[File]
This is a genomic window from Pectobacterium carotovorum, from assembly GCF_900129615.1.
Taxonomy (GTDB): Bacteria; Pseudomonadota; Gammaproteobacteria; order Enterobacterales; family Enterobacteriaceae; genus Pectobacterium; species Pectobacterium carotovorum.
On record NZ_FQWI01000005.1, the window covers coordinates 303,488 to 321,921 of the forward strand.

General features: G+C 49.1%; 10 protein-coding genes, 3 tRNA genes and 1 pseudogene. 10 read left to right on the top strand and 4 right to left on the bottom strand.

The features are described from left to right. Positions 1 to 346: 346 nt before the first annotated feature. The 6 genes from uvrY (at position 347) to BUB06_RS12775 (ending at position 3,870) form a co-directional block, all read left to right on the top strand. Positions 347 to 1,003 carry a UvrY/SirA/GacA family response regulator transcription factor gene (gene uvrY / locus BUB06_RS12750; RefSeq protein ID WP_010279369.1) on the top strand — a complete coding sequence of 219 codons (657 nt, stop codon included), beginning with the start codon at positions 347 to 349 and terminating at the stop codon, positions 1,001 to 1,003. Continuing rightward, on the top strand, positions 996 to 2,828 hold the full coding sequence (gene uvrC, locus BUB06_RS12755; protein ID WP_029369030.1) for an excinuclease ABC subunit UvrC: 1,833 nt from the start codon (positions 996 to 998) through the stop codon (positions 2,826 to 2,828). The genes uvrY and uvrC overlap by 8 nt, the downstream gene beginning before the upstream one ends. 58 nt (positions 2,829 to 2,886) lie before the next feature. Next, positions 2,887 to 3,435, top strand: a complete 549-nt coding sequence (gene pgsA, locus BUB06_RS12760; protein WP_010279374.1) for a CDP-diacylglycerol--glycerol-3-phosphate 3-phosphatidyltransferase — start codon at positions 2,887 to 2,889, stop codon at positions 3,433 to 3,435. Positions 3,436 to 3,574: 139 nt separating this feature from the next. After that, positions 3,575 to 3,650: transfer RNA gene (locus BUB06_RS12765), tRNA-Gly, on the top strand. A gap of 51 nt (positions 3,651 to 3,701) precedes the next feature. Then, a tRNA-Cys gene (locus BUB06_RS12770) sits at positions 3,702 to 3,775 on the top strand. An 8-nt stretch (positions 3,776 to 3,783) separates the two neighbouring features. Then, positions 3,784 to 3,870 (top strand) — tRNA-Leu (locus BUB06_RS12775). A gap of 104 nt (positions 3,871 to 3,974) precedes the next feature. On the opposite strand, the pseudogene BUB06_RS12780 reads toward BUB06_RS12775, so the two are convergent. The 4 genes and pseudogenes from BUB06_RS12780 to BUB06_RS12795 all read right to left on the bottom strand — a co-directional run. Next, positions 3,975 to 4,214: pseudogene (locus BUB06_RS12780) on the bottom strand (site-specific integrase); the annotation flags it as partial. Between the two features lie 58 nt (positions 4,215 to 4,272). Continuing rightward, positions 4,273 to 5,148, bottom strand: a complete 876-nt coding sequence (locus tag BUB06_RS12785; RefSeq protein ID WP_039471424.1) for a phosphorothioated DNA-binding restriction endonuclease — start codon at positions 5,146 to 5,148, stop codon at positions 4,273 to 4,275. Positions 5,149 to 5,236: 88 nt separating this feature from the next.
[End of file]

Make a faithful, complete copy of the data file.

This is a genomic window from Pectobacterium carotovorum, from assembly GCF_900129615.1.
Taxonomy (GTDB): Bacteria; Pseudomonadota; Gammaproteobacteria; order Enterobacterales; family Enterobacteriaceae; genus Pectobacterium; species Pectobacterium carotovorum.
On record NZ_FQWI01000005.1, the window covers coordinates 303,488 to 321,921 of the forward strand.

General features: G+C 49.1%; 10 protein-coding genes, 3 tRNA genes and 1 pseudogene. 10 read left to right on the top strand and 4 right to left on the bottom strand.

The features are described from left to right. Positions 1 to 346: 346 nt before the first annotated feature. The 6 genes from uvrY (at position 347) to BUB06_RS12775 (ending at position 3,870) form a co-directional block, all read left to right on the top strand. Positions 347 to 1,003 carry a UvrY/SirA/GacA family response regulator transcription factor gene (gene uvrY / locus BUB06_RS12750; RefSeq protein ID WP_010279369.1) on the top strand — a complete coding sequence of 219 codons (657 nt, stop codon included), beginning with the start codon at positions 347 to 349 and terminating at the stop codon, positions 1,001 to 1,003. Continuing rightward, on the top strand, positions 996 to 2,828 hold the full coding sequence (gene uvrC, locus BUB06_RS12755; protein ID WP_029369030.1) for an excinuclease ABC subunit UvrC: 1,833 nt from the start codon (positions 996 to 998) through the stop codon (positions 2,826 to 2,828). The genes uvrY and uvrC overlap by 8 nt, the downstream gene beginning before the upstream one ends. 58 nt (positions 2,829 to 2,886) lie before the next feature. Next, positions 2,887 to 3,435, top strand: a complete 549-nt coding sequence (gene pgsA, locus BUB06_RS12760; protein WP_010279374.1) for a CDP-diacylglycerol--glycerol-3-phosphate 3-phosphatidyltransferase — start codon at positions 2,887 to 2,889, stop codon at positions 3,433 to 3,435. Positions 3,436 to 3,574: 139 nt separating this feature from the next. After that, positions 3,575 to 3,650: transfer RNA gene (locus BUB06_RS12765), tRNA-Gly, on the top strand. A gap of 51 nt (positions 3,651 to 3,701) precedes the next feature. Then, a tRNA-Cys gene (locus BUB06_RS12770) sits at positions 3,702 to 3,775 on the top strand. An 8-nt stretch (positions 3,776 to 3,783) separates the two neighbouring features. Then, positions 3,784 to 3,870 (top strand) — tRNA-Leu (locus BUB06_RS12775). A gap of 104 nt (positions 3,871 to 3,974) precedes the next feature. On the opposite strand, the pseudogene BUB06_RS12780 reads toward BUB06_RS12775, so the two are convergent. The 4 genes and pseudogenes from BUB06_RS12780 to BUB06_RS12795 all read right to left on the bottom strand — a co-directional run. Next, positions 3,975 to 4,214: pseudogene (locus BUB06_RS12780) on the bottom strand (site-specific integrase); the annotation flags it as partial. Between the two features lie 58 nt (positions 4,215 to 4,272). Continuing rightward, positions 4,273 to 5,148, bottom strand: a complete 876-nt coding sequence (locus tag BUB06_RS12785; RefSeq protein ID WP_039471424.1) for a phosphorothioated DNA-binding restriction endonuclease — start codon at positions 5,146 to 5,148, stop codon at positions 4,273 to 4,275. Positions 5,149 to 5,236: 88 nt separating this feature from the next.